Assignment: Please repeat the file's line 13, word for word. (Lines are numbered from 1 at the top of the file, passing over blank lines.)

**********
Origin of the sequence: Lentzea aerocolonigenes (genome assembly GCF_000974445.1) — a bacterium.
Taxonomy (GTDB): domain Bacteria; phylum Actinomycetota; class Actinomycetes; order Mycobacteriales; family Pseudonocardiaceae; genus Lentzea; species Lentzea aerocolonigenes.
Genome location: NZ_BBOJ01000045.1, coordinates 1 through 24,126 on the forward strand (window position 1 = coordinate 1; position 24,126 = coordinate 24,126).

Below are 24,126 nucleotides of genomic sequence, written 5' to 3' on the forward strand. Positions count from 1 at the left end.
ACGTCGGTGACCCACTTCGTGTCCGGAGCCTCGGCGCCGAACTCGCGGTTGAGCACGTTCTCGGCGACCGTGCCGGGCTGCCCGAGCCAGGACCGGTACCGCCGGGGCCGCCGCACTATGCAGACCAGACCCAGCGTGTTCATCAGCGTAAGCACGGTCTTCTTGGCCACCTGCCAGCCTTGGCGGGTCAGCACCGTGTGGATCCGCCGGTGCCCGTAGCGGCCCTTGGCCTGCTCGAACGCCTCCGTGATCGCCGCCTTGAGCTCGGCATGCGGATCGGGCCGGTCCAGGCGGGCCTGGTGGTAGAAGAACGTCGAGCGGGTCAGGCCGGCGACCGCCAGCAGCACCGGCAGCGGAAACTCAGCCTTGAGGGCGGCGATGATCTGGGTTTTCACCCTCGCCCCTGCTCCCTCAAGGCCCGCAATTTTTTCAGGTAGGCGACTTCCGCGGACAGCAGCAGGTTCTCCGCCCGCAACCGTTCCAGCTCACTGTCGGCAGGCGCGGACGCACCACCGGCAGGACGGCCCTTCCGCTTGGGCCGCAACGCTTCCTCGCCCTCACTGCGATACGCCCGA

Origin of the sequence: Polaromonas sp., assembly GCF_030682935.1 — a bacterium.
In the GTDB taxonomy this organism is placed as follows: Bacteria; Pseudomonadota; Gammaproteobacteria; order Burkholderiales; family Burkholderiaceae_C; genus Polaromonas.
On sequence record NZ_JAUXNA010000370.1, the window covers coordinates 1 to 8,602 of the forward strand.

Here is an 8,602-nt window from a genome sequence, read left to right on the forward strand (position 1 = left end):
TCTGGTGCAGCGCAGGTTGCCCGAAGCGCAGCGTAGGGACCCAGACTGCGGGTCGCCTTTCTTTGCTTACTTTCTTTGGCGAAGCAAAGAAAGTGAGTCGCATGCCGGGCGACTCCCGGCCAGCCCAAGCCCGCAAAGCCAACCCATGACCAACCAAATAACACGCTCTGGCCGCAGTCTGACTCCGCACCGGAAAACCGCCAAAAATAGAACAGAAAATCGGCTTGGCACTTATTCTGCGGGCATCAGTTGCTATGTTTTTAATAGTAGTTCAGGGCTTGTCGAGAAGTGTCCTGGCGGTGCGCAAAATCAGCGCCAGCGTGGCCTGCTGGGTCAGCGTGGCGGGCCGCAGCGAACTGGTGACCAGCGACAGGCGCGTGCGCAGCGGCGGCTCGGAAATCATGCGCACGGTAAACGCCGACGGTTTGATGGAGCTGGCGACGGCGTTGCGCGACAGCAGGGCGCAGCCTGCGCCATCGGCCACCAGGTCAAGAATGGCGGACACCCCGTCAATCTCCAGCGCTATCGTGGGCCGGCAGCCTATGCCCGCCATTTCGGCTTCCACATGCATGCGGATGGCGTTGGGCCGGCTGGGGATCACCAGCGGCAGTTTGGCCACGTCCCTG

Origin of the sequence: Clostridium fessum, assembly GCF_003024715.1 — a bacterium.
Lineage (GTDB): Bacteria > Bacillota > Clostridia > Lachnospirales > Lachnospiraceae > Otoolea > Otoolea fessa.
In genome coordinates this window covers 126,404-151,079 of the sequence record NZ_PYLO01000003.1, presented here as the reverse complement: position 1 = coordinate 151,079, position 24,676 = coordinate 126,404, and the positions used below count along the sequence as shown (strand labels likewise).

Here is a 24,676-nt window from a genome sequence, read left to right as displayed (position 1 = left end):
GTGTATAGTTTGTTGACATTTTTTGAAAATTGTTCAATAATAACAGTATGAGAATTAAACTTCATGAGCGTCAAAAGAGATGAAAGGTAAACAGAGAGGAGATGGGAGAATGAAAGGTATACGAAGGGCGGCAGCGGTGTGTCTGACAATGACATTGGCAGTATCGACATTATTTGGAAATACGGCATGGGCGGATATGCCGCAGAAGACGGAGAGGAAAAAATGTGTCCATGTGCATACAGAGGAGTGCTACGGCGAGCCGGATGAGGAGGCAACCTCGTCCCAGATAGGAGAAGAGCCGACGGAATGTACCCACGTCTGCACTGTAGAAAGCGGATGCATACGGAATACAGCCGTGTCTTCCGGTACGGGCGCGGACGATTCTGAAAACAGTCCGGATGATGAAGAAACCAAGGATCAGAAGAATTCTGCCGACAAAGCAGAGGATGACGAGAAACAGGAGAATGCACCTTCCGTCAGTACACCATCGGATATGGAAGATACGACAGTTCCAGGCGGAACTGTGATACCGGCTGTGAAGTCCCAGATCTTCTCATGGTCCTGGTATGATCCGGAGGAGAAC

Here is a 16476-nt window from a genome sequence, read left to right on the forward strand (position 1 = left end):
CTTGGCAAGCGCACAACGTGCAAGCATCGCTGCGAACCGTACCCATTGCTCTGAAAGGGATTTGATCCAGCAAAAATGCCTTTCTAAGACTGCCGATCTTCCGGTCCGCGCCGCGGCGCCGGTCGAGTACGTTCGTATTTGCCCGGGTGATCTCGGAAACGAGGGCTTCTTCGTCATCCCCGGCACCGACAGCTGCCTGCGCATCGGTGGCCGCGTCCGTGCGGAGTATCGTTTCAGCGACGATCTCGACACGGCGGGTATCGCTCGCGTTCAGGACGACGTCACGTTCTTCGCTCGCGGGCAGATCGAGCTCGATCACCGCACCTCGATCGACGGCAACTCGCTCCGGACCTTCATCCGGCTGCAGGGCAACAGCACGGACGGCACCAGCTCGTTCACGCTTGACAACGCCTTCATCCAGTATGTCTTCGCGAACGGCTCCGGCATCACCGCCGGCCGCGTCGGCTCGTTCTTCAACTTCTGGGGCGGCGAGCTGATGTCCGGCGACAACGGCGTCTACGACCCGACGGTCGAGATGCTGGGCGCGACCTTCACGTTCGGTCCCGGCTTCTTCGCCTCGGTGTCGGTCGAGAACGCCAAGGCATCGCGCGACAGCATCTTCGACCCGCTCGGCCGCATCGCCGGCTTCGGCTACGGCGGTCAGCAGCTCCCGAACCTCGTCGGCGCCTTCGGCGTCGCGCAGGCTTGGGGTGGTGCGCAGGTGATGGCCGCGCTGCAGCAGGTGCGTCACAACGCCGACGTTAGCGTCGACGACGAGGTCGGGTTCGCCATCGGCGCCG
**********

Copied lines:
In genome coordinates this window covers 126,404-151,079 of the sequence record NZ_PYLO01000003.1, presented here as the reverse complement: position 1 = coordinate 151,079, position 24,676 = coordinate 126,404, and the positions used below count along the sequence as shown (strand labels likewise).